* 7 million homes enjoying pay-as-you-save home-energy makeovers, and more than 1.5 million households supported to produce their own clean energy
* 40% of electricity will be from low carbon sources, from renewables, nuclear and clean coal
* The average new car will emit 40% less carbon than now."


..so there's a bit more there than would fit on the back of a beer mat and it does seem to cover quite a lot about conservation which you see, quite rightly, as important.

The renewable energy forum seemed quite keen on the announcement:

"The UK Renewable Energy Association said that “while delivery will be the crucial test, and concerns remain, the announcements made today undoubtedly demonstrate a step-change in political leadership that is desperately needed to ensure renewables can tackle the serious threats of UK energy security and climate change.”"

Anyway, why not ask people to debate the whole energy strategy rather than posting a biased article from a Tory who wants to sling mud at the Government and talking a lot of rubbish about Government policy.
i.munro - on 20 Jul 2009
In reply to Jonno:

That was refugees from E Anglia. Not really Griffin's thing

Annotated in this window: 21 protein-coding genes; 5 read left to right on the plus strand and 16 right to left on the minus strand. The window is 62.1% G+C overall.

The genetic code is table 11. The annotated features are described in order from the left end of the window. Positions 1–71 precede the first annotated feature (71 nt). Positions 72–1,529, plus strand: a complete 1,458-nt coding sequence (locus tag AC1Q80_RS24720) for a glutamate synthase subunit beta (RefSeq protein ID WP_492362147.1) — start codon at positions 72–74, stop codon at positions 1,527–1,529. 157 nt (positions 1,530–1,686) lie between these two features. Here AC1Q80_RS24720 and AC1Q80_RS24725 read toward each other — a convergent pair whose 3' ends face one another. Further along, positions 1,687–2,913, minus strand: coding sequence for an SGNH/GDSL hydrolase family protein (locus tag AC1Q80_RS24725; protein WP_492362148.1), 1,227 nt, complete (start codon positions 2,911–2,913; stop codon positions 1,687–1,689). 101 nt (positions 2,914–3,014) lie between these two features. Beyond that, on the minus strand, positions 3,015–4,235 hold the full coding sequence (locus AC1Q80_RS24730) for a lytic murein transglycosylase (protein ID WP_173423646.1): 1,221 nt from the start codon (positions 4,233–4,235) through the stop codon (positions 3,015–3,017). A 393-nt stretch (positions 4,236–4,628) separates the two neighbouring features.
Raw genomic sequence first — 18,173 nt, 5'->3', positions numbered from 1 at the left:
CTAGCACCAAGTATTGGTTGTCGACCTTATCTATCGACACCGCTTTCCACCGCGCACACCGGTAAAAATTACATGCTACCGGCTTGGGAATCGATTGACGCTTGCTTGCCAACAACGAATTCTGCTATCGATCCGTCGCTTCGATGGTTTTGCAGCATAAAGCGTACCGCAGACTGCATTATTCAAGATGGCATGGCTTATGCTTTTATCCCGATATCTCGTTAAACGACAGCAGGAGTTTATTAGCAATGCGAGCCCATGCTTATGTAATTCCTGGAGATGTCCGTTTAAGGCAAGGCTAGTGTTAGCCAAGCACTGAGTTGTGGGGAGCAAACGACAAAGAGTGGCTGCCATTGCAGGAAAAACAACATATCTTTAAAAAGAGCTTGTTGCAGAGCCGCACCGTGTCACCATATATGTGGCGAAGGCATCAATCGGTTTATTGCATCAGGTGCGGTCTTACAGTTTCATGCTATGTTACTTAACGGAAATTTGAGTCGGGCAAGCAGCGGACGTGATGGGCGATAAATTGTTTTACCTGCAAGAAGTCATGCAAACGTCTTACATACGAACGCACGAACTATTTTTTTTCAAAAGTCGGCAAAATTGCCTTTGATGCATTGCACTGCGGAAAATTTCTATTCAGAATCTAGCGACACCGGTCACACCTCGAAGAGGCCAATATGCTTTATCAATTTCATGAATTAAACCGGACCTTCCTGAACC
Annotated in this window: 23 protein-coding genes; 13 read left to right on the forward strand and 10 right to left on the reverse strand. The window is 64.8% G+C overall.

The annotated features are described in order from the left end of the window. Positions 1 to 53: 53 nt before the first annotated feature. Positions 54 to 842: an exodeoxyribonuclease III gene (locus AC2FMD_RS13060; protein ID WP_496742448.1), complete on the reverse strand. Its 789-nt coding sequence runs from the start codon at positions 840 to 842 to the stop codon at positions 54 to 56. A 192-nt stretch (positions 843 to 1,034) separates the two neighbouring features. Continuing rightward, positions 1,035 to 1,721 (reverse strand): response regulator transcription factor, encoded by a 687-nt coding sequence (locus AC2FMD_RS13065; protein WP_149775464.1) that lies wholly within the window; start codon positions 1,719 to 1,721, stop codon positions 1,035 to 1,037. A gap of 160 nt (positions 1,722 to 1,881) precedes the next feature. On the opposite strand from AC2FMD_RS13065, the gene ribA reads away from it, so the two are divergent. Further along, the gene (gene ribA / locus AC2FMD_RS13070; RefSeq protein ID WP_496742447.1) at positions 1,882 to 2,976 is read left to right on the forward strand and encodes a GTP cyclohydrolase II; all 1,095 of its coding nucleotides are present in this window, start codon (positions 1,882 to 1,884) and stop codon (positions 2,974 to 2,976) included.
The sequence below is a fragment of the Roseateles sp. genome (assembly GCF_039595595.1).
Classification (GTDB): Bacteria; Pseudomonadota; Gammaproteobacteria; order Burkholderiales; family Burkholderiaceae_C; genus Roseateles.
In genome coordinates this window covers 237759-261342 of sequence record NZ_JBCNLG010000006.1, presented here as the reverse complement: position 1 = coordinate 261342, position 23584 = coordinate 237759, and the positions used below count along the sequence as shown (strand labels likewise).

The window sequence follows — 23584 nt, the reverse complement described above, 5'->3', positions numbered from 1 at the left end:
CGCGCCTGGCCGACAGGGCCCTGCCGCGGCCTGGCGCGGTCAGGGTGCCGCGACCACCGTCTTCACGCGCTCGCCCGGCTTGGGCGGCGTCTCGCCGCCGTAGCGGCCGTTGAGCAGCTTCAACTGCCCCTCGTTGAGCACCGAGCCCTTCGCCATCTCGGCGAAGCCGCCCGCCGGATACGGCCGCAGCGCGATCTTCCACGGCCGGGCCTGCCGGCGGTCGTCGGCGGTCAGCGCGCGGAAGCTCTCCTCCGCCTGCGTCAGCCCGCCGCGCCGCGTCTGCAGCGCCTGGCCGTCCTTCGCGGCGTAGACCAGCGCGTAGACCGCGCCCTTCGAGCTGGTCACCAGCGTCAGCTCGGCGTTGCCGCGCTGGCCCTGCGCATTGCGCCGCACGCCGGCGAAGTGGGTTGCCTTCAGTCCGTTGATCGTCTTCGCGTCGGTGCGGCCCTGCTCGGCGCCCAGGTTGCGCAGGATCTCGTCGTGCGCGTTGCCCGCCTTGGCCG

As there's only one way to 'prove' the hypothesis I'd rather it remained unproved.(actually a single experiment wouldn't constitute scientific proof you'd need quite a few spare planets )
johnSD on 20 Jul 2009
In reply to Eric9Points:
> Anyway, why not ask people to debate the whole energy strategy rather than posting a biased article from a Tory who wants to sling mud at the Government and talking a lot of rubbish about Government policy.

Because that would be approaching the subject rationally and with an open mind...
Steve Perry - on 20 Jul 2009
In reply to johnSD:
> (In reply to Eric9Points)
> [...]
>
> Because that would be approaching the subject rationally and with an open mind...

Nice one.
toad - on 20 Jul 2009
In reply to Jonno:

>
> Is it ? the great forests have mostly gone and the ecology is different from what it was a few hundred years ago but is it really 'most vulnerable' ?
>
>Yes. Yes, it is. And the "great forest" description doesn't really apply to the blanket bog habitat of much of the upland areas. And, yes. an average 2 degree rise will have a serious adverse effect on these habitats.

Frankly I'd post more as I was at an interesting conference about some of these matters in Newcastle a couple of weeks ago, but you aren't interested, so I can't be bothered trying to correct you.
Bella - on 20 Jul 2009
In reply to Jonno: Whether anyone agrees with climate change theories or not, oil and coal based fuels are decreasing and becoming more expensive. I'm not pro-wind and I don't agree with the whole of the UK government's policy on renewables.

But when someone asked in an earlier post what you were doing personally to change things - your reply was that you post on here to 'educate' people (or something like that). It's easy to tell everyone what energy policy should or shouldn't be. It's easy to get wound up with pro or anti wind arguments. It's easy to quote facts and figures about climate change.